L a - b e a u t é - s a u v e r a - l e - m o n d e ~ D o s t o ï e v s k i

L a - b e a u t é - s a u v e r a - l e - m o n d e  ~  D o s t o ï e v s k i



Saturday, June 27, 2015

The Sisters G


Publicity photograph for "God's Gift to Women", 1931.

During the Twenties and nudging a little ways into the Thirties there was a vogue for sister/twin dancing/singing/showgirl duos. Usually lavishly costumed and quite often sporting the dark, shellacked bob we've come to identify, almost exclusively, with Louise Brooks. Of course the legendary Hungarian-American identical twin Dolly Sisters were the first and most famous; they hit the Ziegfeld stage in 1911 at the age of eighteen. Their enormous popularity on both continents ensured that there would be similar acts joyfully following in their footsteps: the Pearl Twins, the Dodge Sisters, the Fairbanks Twins, even the Norwegian brothers who performed an outright impersonation of Rosie and Jenny Dolly and went by the name of the Rocky Twins. (With so may pairs of performers working the same look, when looking for images, it can be tough to tell one from the other.) Perhaps the best known "followers" of the twin Hungarians were Karla and Eleanor Gutchrlein, who performed as the Sisters G.

Photograph by Achille Volpe.

That said, I can tell you almost nothing about them. They appear to have been born in the Netherlands in 1910, twins but apparently not identical. They were billed as German in Hollywood, where they made one "short" and made appearances in four feature films in 1930 and 1931: King of Jazz, Recaptured Love, Kiss Me Again, and God's Gift to Women. With rapidly changing tastes in film during the period, musicals were suddenly out, and their lavish dance number in the last film was cut. With it, so too went the Gutchrlein's Hollywood career. Other than that, I haven't been able to find out anything. I really think that rather sad; we have to leave them at the age of twenty-one.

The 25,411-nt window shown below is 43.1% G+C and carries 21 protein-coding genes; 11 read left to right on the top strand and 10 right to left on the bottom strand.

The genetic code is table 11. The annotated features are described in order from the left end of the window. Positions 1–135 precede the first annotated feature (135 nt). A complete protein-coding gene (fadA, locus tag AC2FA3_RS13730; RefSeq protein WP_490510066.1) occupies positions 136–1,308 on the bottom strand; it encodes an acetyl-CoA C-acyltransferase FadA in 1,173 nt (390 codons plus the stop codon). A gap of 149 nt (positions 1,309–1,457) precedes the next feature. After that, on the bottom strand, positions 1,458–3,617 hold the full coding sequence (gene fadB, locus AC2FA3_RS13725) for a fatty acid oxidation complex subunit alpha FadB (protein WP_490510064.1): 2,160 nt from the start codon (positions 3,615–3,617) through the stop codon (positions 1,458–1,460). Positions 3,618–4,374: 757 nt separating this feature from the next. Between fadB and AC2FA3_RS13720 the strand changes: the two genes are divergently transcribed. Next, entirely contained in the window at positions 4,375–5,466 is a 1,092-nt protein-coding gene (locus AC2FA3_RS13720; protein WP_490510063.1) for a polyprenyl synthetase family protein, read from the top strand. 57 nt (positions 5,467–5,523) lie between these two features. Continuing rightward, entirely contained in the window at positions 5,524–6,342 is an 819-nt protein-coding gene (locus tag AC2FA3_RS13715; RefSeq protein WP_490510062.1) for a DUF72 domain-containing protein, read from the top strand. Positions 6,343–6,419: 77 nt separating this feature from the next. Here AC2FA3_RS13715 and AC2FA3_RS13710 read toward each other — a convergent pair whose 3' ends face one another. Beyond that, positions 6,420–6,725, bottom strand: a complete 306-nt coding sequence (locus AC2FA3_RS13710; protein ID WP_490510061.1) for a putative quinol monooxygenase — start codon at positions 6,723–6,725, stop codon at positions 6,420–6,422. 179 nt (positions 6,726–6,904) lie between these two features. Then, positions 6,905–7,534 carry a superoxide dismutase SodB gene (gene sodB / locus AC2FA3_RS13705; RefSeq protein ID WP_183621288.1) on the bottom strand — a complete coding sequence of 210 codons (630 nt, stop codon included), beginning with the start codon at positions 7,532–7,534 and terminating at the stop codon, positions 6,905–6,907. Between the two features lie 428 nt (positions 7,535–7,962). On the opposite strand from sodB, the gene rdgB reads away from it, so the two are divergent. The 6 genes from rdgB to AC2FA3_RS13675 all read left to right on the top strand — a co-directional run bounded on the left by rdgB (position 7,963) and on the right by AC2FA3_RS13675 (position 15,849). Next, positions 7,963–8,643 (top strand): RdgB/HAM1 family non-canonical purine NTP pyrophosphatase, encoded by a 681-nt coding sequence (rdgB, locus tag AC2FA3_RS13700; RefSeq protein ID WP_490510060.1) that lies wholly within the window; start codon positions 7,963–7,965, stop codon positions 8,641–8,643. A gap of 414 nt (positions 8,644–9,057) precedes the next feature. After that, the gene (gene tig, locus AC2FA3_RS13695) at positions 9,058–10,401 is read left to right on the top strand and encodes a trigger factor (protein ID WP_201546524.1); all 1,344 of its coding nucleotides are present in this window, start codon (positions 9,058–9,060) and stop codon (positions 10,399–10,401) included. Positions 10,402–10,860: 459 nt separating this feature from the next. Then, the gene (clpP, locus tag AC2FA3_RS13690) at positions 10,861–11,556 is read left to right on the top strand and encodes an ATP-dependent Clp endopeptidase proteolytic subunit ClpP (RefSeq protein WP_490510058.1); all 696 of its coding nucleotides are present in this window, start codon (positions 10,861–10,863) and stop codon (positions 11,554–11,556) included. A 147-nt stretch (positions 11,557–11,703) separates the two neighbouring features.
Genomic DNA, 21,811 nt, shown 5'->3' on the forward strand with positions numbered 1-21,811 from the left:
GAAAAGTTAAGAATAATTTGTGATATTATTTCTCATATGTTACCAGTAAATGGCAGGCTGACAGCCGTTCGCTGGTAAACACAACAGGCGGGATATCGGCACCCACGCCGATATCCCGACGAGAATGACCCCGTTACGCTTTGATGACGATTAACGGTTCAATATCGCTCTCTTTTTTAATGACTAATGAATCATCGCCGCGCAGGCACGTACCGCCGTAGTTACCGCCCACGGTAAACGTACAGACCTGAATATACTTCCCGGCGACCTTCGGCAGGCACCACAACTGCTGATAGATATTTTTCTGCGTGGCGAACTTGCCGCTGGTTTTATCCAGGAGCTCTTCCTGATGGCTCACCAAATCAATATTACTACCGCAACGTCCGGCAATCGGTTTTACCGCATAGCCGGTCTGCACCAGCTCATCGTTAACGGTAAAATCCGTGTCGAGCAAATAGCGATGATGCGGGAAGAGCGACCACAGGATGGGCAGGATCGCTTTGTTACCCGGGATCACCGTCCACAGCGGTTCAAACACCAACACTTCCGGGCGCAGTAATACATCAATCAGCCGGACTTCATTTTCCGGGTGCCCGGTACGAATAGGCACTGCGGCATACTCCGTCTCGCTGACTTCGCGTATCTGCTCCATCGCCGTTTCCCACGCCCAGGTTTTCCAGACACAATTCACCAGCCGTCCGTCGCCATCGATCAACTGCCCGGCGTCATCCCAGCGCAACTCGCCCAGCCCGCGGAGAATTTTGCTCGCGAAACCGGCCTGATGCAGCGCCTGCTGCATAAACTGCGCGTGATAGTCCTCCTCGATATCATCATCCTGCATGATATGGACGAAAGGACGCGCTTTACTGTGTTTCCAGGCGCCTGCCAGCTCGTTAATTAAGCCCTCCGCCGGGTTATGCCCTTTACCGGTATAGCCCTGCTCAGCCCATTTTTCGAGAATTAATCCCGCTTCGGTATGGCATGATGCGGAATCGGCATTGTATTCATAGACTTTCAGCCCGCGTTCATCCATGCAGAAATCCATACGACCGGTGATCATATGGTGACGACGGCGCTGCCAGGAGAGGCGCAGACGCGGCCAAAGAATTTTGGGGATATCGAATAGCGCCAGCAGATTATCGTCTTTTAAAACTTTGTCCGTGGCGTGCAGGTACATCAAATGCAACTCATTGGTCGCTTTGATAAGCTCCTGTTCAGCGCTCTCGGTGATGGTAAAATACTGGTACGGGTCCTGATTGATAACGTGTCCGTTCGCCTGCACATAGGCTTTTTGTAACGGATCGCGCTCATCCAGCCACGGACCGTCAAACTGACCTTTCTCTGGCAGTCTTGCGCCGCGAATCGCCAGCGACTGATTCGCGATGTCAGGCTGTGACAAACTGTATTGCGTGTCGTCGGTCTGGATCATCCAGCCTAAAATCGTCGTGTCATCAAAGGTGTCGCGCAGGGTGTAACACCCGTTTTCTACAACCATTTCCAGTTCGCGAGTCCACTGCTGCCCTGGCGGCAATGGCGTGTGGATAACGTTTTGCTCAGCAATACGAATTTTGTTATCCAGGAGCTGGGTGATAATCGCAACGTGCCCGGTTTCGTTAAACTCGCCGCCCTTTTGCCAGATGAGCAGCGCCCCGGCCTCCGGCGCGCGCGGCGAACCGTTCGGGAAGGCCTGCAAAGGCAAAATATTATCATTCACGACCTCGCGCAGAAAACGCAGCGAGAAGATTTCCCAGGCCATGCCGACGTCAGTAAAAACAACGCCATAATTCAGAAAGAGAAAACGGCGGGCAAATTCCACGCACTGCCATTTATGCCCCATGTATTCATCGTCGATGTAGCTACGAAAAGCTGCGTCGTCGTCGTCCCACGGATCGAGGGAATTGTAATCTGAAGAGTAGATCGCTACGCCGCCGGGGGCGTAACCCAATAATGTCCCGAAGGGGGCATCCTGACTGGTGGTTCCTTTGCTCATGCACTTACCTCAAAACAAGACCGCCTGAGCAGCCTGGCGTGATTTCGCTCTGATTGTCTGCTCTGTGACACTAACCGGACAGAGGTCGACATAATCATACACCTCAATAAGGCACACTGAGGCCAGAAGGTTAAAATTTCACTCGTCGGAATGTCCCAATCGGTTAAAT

Photographed by Atelier d'Ora, this must have been taken before they came to America.
Likewise these two photographs from the Viennese Atelier Manassé.
An inscribed copy of the same photograph.
Again the same photograph, now used to publicize their first film "King of Jazz". Little if any of their bio is to be believed.
This and the following four images were also used as publicity for the film.
"King of Jazz" is an all-color - two-strip Technicolor - musical revue, starring popular bandleader Paul Whiteman and his orchestra.
The Sisters G are not included in the credits at the beginning of the film, but are featured in three musical numbers.
With Paul Whiteman.
In costume for "Kiss Me Again".  Like "King of Jazz", this film was originally shot in early two-strip Technicolor.
I have no idea what these images are about, but they look to have been reproduced in a periodical.
Two screen-shots from "God's Gift to Women", with (just visible at left) Louise Brooks, Frank Fay, and Joan Blondell.
Ironically, Louise Brooks - at far left - is sans her famous bangs; the Sisters G are more "Brooks" than Brooks.
Karla Gutchrlein in publicity for "God's Gift to Women"; she's wearing the same dress as above.

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The Sisters G make the briefest of their three appearances in "King of Jazz" in the "Happy Feet" number, which features the Rhythm Boys, including Bing Crosby. Eleanor and Karla sing a verse of the song - starting a little after the one minute mark - part of it in German (?), and then do a very short, rather acrobatic dance.





4 comments:

  1. While I can see modern descendants like Japan's Peanuts as well as Pink Lady and even a recent phenomenon like the Cheeky Girls, having a context for them is illuminating. Thanks for sharing this interesting showbiz sidebar.

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  2. Fascinating photographs. They put me in mind of the two girls in yellow who Nick Carroway encounters at one of Jay Gatsby's lavish parties in "The Great Gatsby". They turn out to be a sister act and do their number on the dance floor for the party goers.

    I wonder whatever became of the Sisters G?

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    1. They evidently ended up in Sweden, where they married Swedish citizens. They left the states about 1932. Their mother Margarete Gutohrlein, founded some kind of charitable village for orphaned children.
      I got curious after I saw the King of Jazz - they seem to have fallen off the face of the earth after the movie. My sense - there is an interesting story here.

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    2. Thank you so much, Ian! Yes, a very interesting story waiting to be told. : )

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